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In defence of the USPTO’s Myriad guidelines

The USPTO stepped into a minefield last month when it issued guidance following the Supreme Court’s Myriad decision. Many IP practitioners reacted with horror to what they saw as dangerous guidance that could mean drugs that are derived from natural products are not patentable. It is possible to feel some sympathy for the USPTO’s position, however

The Office was put in a tough spot by the Supreme Court’s rulings in Association for Molecular Pathology v Myriad Genetics in June last year, in which the Court ruled that isolated genomic DNA is a product of nature and not patent eligible, and Mayo v Prometheus in 2012, in which the Court ruled that a method of determining the proper dosage of the thiopurine drug did not sufficiently transform the naturally occurring correlations on which they were based to be patent eligible.

In response, the USPTO last month issued guidance to patent examiners to help them examine all claims involving laws of nature, natural phenomena or natural products.

Horrifying guidance

Sherry Knowles

The guidance did not go down well. This was starkly illustrated on a panel (right) at our US Patent Forum last month when speakers expressed their concern about the ramifications of what they see as a shifting of the goalposts. For example, Sherry Knowles, principal at Knowles Intellectual Property Strategies, said the guidelines were “horrifying to the pharmaceutical and biotech industry”.

“According to the utility guidelines that came out in March this year, not only is no natural product patentable in the US, arguably derivatives of natural products may also not be patentable. That is a clear change in the law,” Knowles said.

The USPTO responded to the criticism by giving Managing IP a detailed explanation of its position and revealing that it is seeking public feedback on the issue (including holding a roundtable) that may lead to updated guidance. Andrew Hirshfeld, deputy commissioner for patent examination policy at the USPTO, told us that the guidance brings together the outcomes of Myriad and Mayo in its expression of the “significantly different” standard for eligibility. He said the Office’s interpretation of Section 101, which determines patent eligibility, is based on the Supreme Court, which has refused to consider all discoveries eligible.

In many ways, the USPTO has been forced into making an unpopular move by circumstances outside its control at the Supreme Court. While it is easy to criticise the USPTO’s conclusions as expressed in the guidance, it is commendable it has at least tried to take a stand. This will not do much to assuage the criticism of the deeply unpopular guidance.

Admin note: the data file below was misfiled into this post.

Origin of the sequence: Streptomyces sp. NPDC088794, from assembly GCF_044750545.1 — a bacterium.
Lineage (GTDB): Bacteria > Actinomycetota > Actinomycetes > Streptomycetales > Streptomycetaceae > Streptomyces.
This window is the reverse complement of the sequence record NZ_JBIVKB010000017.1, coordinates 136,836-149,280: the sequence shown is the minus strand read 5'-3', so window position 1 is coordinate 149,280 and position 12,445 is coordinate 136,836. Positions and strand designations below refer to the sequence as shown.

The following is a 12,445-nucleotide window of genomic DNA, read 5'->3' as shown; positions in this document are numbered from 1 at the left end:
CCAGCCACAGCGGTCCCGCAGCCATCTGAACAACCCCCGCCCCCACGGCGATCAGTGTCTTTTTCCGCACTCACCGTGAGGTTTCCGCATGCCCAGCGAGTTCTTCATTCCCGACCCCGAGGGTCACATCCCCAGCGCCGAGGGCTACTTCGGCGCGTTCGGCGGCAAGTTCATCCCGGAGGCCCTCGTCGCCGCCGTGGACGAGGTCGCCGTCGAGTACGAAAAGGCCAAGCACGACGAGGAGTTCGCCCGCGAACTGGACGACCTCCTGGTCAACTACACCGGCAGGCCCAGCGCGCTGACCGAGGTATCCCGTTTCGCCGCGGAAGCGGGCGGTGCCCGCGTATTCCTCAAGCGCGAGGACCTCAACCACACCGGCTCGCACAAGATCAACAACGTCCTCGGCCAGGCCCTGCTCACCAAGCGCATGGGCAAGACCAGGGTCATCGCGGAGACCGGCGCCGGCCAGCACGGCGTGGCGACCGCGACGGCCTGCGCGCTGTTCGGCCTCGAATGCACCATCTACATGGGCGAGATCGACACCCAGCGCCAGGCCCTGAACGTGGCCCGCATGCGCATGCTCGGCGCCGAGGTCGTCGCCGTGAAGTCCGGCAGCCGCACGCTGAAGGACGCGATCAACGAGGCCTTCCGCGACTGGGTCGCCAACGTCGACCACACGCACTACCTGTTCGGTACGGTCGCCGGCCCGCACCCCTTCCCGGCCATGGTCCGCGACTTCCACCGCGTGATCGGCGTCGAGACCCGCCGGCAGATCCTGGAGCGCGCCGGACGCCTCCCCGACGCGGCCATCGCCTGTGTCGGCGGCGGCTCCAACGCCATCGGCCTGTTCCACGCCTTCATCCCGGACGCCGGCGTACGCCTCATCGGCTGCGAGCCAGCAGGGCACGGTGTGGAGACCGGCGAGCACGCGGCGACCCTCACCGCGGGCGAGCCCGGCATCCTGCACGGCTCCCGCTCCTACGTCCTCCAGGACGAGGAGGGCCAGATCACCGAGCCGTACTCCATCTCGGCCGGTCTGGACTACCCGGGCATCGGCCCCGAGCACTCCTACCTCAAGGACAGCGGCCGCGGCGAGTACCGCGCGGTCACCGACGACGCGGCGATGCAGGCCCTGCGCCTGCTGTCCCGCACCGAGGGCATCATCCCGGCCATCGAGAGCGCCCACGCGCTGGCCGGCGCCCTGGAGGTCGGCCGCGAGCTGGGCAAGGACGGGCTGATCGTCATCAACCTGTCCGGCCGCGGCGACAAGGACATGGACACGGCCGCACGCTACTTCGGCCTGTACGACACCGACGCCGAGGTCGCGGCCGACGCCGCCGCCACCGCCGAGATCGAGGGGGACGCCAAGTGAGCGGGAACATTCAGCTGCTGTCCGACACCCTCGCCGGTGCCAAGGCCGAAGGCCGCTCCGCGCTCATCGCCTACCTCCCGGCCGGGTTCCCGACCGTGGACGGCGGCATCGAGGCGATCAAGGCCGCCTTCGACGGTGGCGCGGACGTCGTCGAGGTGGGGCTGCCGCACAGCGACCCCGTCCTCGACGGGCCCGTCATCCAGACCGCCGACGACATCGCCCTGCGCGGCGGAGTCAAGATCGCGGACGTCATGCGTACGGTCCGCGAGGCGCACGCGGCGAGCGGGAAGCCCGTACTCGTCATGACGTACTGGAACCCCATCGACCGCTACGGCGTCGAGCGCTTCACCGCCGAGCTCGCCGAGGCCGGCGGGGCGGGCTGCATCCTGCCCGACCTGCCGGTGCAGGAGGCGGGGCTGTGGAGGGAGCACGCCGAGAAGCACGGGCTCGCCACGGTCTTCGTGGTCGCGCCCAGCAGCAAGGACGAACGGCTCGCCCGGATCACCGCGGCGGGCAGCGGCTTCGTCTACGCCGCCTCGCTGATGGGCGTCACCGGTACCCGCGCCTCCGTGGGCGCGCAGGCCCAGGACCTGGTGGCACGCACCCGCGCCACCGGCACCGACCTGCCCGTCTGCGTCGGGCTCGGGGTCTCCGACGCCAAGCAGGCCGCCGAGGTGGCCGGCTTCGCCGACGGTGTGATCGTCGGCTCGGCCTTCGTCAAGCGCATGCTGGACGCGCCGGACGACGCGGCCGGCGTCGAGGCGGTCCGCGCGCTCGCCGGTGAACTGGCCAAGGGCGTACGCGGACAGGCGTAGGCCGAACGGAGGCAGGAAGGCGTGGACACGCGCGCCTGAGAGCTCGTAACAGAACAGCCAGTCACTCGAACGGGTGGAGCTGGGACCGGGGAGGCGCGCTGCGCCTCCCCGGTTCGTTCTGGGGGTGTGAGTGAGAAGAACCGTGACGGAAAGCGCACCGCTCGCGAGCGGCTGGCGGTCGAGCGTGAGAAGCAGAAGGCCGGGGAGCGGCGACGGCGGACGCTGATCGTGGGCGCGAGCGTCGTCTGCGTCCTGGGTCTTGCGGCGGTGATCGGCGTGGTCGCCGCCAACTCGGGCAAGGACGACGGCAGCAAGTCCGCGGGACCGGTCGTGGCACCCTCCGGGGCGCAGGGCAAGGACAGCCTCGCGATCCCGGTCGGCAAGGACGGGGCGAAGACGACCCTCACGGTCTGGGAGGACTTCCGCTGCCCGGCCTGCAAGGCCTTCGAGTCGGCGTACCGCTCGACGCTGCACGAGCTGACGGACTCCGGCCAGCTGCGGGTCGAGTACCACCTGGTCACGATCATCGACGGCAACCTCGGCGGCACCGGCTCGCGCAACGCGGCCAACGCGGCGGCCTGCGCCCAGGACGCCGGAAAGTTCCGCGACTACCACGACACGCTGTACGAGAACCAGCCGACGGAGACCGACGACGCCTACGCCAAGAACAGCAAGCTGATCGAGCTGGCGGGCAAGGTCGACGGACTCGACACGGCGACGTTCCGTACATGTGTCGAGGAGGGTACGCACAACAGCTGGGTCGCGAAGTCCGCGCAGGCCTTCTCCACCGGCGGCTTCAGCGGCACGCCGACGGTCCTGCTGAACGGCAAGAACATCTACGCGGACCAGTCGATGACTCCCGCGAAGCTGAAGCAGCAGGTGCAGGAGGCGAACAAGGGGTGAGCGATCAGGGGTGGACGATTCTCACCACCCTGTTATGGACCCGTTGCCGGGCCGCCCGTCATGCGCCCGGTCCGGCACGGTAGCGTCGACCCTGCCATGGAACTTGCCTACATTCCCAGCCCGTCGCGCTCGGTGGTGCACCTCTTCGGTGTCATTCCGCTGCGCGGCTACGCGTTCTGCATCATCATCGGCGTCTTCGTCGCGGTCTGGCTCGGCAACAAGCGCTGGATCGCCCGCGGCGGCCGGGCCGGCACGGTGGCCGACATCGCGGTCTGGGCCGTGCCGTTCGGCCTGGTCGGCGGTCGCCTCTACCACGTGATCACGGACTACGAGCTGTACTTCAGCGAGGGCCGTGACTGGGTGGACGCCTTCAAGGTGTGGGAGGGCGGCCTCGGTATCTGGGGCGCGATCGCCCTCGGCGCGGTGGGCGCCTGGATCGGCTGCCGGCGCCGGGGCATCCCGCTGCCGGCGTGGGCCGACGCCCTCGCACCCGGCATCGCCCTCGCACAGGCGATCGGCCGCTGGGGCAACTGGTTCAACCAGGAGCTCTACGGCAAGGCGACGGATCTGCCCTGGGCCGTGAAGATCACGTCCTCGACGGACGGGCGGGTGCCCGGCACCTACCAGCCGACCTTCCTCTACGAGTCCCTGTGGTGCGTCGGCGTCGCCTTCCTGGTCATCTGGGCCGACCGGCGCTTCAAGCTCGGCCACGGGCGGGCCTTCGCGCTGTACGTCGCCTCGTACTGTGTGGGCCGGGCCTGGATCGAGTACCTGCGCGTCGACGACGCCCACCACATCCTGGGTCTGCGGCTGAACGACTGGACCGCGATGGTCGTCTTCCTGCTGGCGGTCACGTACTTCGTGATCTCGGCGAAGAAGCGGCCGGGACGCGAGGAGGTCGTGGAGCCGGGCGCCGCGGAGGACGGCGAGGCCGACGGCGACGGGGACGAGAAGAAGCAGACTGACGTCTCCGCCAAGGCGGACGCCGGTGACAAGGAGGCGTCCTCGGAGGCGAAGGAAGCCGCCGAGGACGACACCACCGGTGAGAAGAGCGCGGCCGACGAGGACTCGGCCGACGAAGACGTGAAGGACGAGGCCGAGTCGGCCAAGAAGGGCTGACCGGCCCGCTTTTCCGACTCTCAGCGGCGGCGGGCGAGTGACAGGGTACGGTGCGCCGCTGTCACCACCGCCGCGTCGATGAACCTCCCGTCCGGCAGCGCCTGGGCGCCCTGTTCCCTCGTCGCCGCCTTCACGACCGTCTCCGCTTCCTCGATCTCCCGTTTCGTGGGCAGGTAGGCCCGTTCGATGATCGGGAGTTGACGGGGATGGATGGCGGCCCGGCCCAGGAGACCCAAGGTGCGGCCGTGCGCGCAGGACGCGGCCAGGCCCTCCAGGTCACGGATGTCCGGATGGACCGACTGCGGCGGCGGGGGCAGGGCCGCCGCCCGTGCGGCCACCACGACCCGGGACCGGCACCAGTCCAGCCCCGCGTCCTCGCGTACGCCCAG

However, the USPTO’s willingness to take the public’s ideas on board and potentially refine the guidance further down the road – whether it was planned from the outset or instigated as a result of the backlash to the guidelines – is to be applauded.

Three choices

Dave Kappos

I spoke to David Kappos (left), former director of the USPTO and now partner at Cravath Swaine & Moore, to get a sense of the office’s workings in situations like this.

“While I know there has been significant public push back on them and there may be aspects of them that need to be modified or refined, I will say I applaud the agency for doing something and for going out quickly with some guidance and then agreeing to iterate on it,” he said.

Kappos said the USPTO has three options in situations where a new law has been put in place by the courts.

“Choice one is you can tell the 7,000 to 8,000 people coming into work every morning that have got to examine patent applications to sit on their hands and do nothing until we can take the six months to a year needed to go through formal notice and comment process to get an enormous amount of public input and try to come up with consensus guidelines on a controversial and very difficult set of court decisions. I don’t think that is a very fine way to move forward because it is tremendously ineffective.

“Choice two would be we are not going to come out with any guidelines at all because we are going to spend a year working on this so you guys just go and use your best judgement, you can read the case too. I don’t really like that choice either because it is totally punting and not giving people any guidance.

“Or there is choice three, which is we are going to come out with something that is the best we can do in a very short period of time so that we can at least get going in some sort of generally sensible direction and then we are going to take input and iterate on it and quickly. It is that third view that the agency is taking and I have to say I applaud them, in a world in which there is no perfect solution, for finding the best one overall and moving forward by it.”

The USPTO’s approach here of issuing guidance first and refining it later is not unusual, said Kappos. He said historically the USPTO did not move as fast on issues such as this but during his time at the office there was a mandate of getting guidance out quickly after a decision and committing to take full comments from the public and then putting out more robust guidance.

The biotech community now has the chance to influence whether guidance it hates will be changed to something more palatable. The USPTO should be braced to receive a barrage of criticism during the feedback process until it is.

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